‘Playing the Long Game’

Cruz, Trump in Secret Talks

The senator has been developing the billionaire’s support and their aides are even discussing joint events, but if Trump drops out, Cruz aims to clean up.

Donald Trump and Ted Cruz’s mutual admiration is turning into a conservative bromance—one that could have a huge strategic payoff for the Texas senator’s presidential campaign.

Behind the scenes, Cruz has been methodologically developing Trump’s support. The two candidates have met in person at least five times and talk by phone occasionally. And in the future, they may even hold events together.

The two campaigns privately discussed a possible joint event this year in Washington, D.C., and Cruz was invited to join Trump’s infamous trip to the Mexico border, though a scheduling problem prevented him from attending, sources told The Daily Beast.

“In terms of Trump’s civility, if you’re nice to him, he’ll be nice to you. And Cruz has been nice. Cruz is playing the long game and hopes that if he survives and Trump doesn’t, the billionaire will swing to him. He’s the second choice for a lot of Trump voters,” said a source familiar with the inner workings of the Trump campaign.

“Cruz has been cultivating Donald for some time, declining to criticize him after the immigration flap or the McCain controversy, sending messages through operatives, dropping by Trump Tower when in New York,” the source continued.

The two draw from similar segments of the Republican primary electorate—sometimes, almost too similar. In the video launching his presidential bid, Cruz made a passing reference to “make America great again,” which has since become the Trump campaign’s slogan. Trump applied for a trademark on the phrase shortly after the 2012 election.

The Texas senator’s use of the phrase, even in passing, prompted the Trump Organization to reach out and warn the Cruz camp in a friendly manner not to use it again, according to a Trump campaign insider.

The relationship has proved to be mutually beneficial for the two presidential candidates, but Cruz stands to benefit the most.

If Trump’s campaign were to flame out, it stands to reason that Cruz would be near the top of the list for potential endorsements. And even without an endorsement, Cruz would likely be a strong contender for Trump supporters looking for a new candidate to support. Cruz’s PAC also received money from Trump: a $5,000 donation in 2014.

“Cruz is being very sly,” the Trump campaign insider said. “[He] attracts the same types of voter. A lot of second-choice voters for Trump are Cruz people… Cruz wants those votes.”

In Cruz, Trump has a prominent politician who is willing to defend his comments. He may even have, in his mind, a potential running mate.

After Trump said during his campaign launch that Mexican “rapists” and “killers” were migrating to the United States, Cruz stepped up to defend the comments.

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“I like Donald Trump. I think he’s terrific, I think he’s brash, I think he speaks the truth,” Cruz said on Fox News.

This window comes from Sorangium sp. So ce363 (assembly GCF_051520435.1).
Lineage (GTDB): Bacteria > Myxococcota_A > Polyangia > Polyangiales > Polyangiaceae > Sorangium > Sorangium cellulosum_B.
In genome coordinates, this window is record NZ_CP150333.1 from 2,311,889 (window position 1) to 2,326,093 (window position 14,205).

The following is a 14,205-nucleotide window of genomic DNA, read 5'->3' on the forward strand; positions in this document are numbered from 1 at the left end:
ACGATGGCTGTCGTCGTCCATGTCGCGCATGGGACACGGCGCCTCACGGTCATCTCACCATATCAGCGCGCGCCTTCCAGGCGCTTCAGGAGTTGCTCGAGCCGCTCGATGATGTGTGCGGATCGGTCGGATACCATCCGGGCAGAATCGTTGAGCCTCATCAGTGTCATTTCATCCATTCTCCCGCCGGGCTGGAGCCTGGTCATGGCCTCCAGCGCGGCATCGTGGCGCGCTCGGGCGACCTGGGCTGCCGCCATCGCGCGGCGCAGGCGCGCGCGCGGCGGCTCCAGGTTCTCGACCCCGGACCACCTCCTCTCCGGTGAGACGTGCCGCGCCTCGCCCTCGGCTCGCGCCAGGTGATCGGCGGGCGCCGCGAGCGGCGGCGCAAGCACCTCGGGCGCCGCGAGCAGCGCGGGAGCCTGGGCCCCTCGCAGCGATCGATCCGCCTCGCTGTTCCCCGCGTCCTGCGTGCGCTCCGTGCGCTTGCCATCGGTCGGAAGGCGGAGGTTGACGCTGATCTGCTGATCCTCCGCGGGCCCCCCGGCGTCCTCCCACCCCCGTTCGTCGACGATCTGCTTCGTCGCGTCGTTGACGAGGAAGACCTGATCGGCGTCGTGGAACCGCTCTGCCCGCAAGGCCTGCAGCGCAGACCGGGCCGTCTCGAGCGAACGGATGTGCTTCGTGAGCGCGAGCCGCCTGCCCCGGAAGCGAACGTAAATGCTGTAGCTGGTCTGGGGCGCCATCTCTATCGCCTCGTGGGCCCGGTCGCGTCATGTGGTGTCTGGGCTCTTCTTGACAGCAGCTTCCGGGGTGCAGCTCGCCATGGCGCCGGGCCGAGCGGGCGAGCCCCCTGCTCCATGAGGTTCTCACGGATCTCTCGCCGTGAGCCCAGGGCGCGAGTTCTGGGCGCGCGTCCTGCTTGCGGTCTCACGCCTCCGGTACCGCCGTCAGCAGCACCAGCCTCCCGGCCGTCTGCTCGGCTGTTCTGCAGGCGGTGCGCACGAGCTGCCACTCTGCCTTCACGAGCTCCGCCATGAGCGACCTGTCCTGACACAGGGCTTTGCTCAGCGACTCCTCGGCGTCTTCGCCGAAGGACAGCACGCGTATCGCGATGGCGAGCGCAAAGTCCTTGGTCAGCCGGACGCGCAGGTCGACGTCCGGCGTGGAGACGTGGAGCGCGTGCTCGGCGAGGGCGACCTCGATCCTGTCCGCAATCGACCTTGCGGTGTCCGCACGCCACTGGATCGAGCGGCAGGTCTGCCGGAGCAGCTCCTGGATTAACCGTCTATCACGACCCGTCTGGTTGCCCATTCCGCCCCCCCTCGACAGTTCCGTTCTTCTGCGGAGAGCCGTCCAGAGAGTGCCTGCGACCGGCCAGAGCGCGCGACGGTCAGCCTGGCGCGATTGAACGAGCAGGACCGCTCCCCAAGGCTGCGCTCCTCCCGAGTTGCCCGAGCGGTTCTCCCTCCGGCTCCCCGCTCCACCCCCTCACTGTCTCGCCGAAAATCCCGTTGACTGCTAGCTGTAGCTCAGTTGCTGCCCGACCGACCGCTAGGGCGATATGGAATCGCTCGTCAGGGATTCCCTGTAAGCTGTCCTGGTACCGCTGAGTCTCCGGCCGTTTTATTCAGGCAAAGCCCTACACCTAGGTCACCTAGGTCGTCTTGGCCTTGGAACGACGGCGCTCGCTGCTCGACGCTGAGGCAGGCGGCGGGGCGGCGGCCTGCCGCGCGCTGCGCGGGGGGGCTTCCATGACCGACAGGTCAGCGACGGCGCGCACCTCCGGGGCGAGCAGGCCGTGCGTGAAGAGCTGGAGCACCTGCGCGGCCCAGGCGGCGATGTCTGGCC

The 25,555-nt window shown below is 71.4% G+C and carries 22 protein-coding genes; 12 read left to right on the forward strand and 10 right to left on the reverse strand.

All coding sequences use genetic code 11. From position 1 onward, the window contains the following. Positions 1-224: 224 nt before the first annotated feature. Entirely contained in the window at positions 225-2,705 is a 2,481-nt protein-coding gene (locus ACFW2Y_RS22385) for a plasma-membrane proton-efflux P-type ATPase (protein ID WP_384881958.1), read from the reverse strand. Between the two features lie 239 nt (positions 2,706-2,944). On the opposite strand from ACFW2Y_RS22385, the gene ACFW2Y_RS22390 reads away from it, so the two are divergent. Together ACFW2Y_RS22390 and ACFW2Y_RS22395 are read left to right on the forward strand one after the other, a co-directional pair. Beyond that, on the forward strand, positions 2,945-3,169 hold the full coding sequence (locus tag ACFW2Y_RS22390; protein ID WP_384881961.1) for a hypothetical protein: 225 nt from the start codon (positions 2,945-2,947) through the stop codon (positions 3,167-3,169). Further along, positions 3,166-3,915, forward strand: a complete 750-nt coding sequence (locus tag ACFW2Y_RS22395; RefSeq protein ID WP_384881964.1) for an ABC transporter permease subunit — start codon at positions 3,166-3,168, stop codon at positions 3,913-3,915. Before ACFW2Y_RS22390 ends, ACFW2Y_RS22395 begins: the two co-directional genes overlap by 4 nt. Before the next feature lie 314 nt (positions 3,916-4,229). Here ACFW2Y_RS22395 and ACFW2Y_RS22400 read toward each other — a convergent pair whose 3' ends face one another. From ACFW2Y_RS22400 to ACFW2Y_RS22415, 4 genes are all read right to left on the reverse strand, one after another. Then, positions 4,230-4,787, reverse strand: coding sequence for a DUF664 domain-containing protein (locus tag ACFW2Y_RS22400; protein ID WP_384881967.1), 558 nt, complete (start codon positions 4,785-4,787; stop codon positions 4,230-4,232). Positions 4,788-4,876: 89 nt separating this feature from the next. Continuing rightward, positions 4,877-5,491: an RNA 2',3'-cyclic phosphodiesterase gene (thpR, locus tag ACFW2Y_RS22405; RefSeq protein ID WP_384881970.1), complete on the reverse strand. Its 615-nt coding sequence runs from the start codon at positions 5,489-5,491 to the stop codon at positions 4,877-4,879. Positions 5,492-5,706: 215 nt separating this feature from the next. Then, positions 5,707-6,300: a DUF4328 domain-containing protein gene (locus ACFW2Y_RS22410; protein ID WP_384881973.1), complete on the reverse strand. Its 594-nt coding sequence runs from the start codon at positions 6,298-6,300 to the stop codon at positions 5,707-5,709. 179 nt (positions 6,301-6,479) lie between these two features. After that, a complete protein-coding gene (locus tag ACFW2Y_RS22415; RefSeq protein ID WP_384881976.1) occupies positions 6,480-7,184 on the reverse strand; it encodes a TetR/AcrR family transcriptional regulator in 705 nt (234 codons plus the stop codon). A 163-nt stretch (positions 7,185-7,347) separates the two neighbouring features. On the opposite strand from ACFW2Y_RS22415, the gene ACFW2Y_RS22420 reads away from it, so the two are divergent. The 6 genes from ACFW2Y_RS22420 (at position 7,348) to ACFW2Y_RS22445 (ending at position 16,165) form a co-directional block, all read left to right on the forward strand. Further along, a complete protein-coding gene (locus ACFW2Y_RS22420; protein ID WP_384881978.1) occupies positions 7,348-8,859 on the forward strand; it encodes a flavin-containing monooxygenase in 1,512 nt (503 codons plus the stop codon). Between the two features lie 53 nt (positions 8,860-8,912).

The Trump campaign did not respond to a request for comment. The Cruz campaign declined to comment. But an aide to Cruz, speaking on the condition of anonymity, said the two had bonded over the issue of illegal immigration.

“The senator has repeatedly credited Trump for bringing so much attention to the illegal immigration issue,” the aide said. “The senator has been, in my mind, extremely clear about not wanting to belittle Trump and his supporters, because [those supporters] feel very passionately about a serious issue. That has certainly set the senator apart from the other candidates who have been critical of Trump, and by association critical of Trump’s supporters as well.”

As early as 2013, Trump believed that Cruz would run for president, a Trump campaign insider said.

The two met briefly at the Iowa Family Leadership summit in August 2013. “I thought he was a terrific guy,” Trump said on Fox News shortly after. “I met his father. Also terrific. And we had a great conversation.”

Following their first run-in, discussions began about a more formal meeting. It eventually happened in November 2013, when Cruz visited Trump Tower while on a fundraising swing through New York City.

During the meeting, the two discussed Cruz’s birthplace, Cruz told The Dallas Morning News. But Cruz’s erstwhile Canadian citizenship was not to be a problem—at least not an insurmountable one. Two months later, in January 2014, Trump donated $5,000 to Cruz’s PAC, the Jobs Growth and Freedom Fund.

Trump and Cruz met again at Trump Tower in mid-July of this year.

Just days later, Trump questioned whether Senator John McCain was a hero because he was captured as a POW, and Cruz declined to condemn the statement, calling Trump “a friend” on CNN.

Trump and Cruz have appeared at other events together, such as an American Spectator dinner and a Republican event at Trump’s Mar-a-Lago Club in Florida. And during the government shutdown in 2013, the two spoke by phone, Politico reported.

But their chummy relationship hasn’t bought Cruz immunity from Trump’s birther instincts. As recently as March, Trump cast doubt on whether Cruz could run for present, since Cruz was born in Canada.

In certain circles on the right, this is no small issue. On the day of Cruz’s presidential campaign launch, Rush Limbaugh gave a long monologue on his conservative talk radio show insisting the senator is eligible for the White House.

Trump and Cruz have not made any secret of their mutual admiration. Cruz has had no problem developing combative relationships with other Republicans in the presidential field or in Congress, but with Trump it has been nothing but kindness. If anything, their public praise understates the curiously cozy relationship that the two have in private.

— Alexa Corse contributed to this report